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Disaster Preparedness for a Flood

Here is a guide for what to do during a flood. Details on how to prepare in advance, how to manage during the flood, and how to cope afterward.


Move valuables to higher shelves or floors.

Keep nearby storm drains clear of debris.

Get plastic tarps and sandbags to block floodwater. Our extreme weather page will have the most current sandbag information.

Learn the best escape route to higher ground.

Plan transportation to get everyone, including pets and livestock, to safety.

Keep your car’s gas tank at least half full.

Plan for power outages, especially for any medical devices powered by electricity and refrigerated medicines. Charge devices and backup batteries.

Be ready to shelter in place with some gallon jugs of water, food you could eat if there is no power, and other items that you use every day. A detailed checklist is on our evacuation page here.

Talk to neighbors about how you could work together to help keep each other safe.


Follow reliable sources of information. Dial 2-1-1 or 3-1-1 to get help, find shelter, or ask questions.

Leave immediately when told by officials to go.

Never walk into moving water. Just six inches of moving water can make you fall.

Never drive into flooded areas. A foot of water will float many vehicles; two feet can sweep away a truck.

If trapped inside by floodwaters, move to higher floors or roof, but not attics. Call 9-1-1.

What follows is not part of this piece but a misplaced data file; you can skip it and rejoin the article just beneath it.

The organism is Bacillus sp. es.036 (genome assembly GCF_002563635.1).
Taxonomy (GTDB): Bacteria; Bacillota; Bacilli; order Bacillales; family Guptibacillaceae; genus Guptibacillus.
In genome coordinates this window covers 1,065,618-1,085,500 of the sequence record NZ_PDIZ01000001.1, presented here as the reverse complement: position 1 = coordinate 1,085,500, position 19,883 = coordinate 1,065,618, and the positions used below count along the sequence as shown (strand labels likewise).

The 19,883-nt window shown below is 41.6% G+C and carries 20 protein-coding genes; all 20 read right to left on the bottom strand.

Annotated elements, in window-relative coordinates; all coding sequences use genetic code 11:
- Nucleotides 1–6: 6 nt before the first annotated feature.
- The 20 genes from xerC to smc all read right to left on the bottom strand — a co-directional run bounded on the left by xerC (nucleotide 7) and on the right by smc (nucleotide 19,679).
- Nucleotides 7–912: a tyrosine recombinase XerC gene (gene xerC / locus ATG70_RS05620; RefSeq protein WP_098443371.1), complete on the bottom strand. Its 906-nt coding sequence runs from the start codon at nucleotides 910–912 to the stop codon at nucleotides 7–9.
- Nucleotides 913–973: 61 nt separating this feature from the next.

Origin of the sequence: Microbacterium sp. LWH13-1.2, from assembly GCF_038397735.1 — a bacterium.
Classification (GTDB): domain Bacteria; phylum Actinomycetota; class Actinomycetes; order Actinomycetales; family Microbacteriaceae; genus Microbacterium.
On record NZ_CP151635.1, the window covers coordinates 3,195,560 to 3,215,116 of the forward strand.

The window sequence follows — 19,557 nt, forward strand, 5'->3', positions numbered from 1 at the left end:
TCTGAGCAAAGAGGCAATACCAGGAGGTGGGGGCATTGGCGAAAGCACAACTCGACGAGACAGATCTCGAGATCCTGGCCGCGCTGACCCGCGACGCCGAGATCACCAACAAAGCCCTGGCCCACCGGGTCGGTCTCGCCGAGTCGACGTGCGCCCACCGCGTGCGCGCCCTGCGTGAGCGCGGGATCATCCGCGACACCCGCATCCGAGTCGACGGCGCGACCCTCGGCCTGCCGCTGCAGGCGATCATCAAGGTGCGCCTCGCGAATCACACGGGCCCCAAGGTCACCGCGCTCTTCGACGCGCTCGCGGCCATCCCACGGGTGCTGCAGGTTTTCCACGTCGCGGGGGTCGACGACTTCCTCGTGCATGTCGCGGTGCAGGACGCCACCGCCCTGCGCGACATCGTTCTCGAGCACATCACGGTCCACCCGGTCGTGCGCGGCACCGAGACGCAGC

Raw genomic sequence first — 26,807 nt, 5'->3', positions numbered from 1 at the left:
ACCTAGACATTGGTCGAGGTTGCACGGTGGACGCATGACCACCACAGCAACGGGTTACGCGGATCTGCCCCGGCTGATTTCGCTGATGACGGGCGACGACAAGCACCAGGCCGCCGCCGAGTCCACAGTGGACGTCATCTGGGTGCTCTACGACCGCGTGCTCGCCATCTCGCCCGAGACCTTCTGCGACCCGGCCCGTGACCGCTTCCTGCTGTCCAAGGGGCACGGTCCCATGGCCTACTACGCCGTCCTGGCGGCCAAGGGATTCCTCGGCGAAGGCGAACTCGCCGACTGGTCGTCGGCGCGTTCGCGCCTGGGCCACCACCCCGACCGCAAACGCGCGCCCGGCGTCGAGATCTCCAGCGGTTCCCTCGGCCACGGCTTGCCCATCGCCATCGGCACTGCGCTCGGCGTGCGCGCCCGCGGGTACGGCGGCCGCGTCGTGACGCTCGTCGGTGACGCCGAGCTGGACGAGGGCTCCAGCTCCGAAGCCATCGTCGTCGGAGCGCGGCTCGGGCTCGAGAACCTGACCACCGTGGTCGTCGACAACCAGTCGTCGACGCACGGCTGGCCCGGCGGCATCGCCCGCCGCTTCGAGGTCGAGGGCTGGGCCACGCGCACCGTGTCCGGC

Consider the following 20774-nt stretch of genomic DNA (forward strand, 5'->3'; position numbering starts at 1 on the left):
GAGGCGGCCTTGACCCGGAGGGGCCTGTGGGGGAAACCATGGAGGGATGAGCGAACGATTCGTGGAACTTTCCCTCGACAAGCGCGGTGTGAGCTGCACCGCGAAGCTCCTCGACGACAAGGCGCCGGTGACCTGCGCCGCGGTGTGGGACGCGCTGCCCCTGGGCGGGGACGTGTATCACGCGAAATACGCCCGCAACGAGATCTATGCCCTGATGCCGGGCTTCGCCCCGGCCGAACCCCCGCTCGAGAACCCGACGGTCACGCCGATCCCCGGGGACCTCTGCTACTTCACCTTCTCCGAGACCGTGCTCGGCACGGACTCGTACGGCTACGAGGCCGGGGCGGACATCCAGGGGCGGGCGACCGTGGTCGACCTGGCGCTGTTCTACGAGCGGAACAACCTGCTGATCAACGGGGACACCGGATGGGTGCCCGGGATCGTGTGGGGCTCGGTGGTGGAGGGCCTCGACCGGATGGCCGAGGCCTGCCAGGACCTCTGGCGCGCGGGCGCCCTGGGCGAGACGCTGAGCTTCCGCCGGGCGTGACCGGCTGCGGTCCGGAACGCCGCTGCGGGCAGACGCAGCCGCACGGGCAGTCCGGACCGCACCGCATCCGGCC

Avoid contact with floodwater.

Stay alert for mudslides near burn scars.


Check in with family, friends, and neighbors. If cell towers are down or overrun, try texting.

Wait until officials say it is safe to go home. If you can’t go home, dial 2-1-1 to find safe shelter.

Beware of falling trees and damaged structures.

Check for gas leaks and downed power lines. If gas or electrical appliances were flooded, check them for safety before using them.

Listen for official announcements on the safety of public water. Wells that flooded should be tested and disinfected.

Be aware potential hazardous chemicals may have been moved or buried by flooding.

If you have flood damage, contact your local emergency manager. Find other recovery resources on government websites.

Disaster Preparedness for Dog and Cat Owners
In the event of an evacuation, pets may not be allowed inside human emergency shelters. Determine the best place to leave your pet in case of a disaster. Identify an off-site location as well as a place in your home. Dogs and cats should always wear properly fitting collars, personal identification, rabies, and license tags.

Disaster Preparedness for Horse Owners
Determine the best place for animal confinement in case of a disaster. Find alternate water sources in case power is lost and pumps are not working or have a hand pump installed. You should have a minimum of three days feed and water on hand.

Family Evacuation Checklist
Create a family disaster plan to include any major emergency that may occur and make a list of things to do and take in the event of an evacuation. Here you will find seventeen steps from simply creating a family disaster plan to registering your evacuation location with the emergency shelter in the area.

FCC/FEMA Tips for Communicating During an Emergency
Here you will find eleven tips that the FCC and FEMA recommend for Communicating During an Emergency.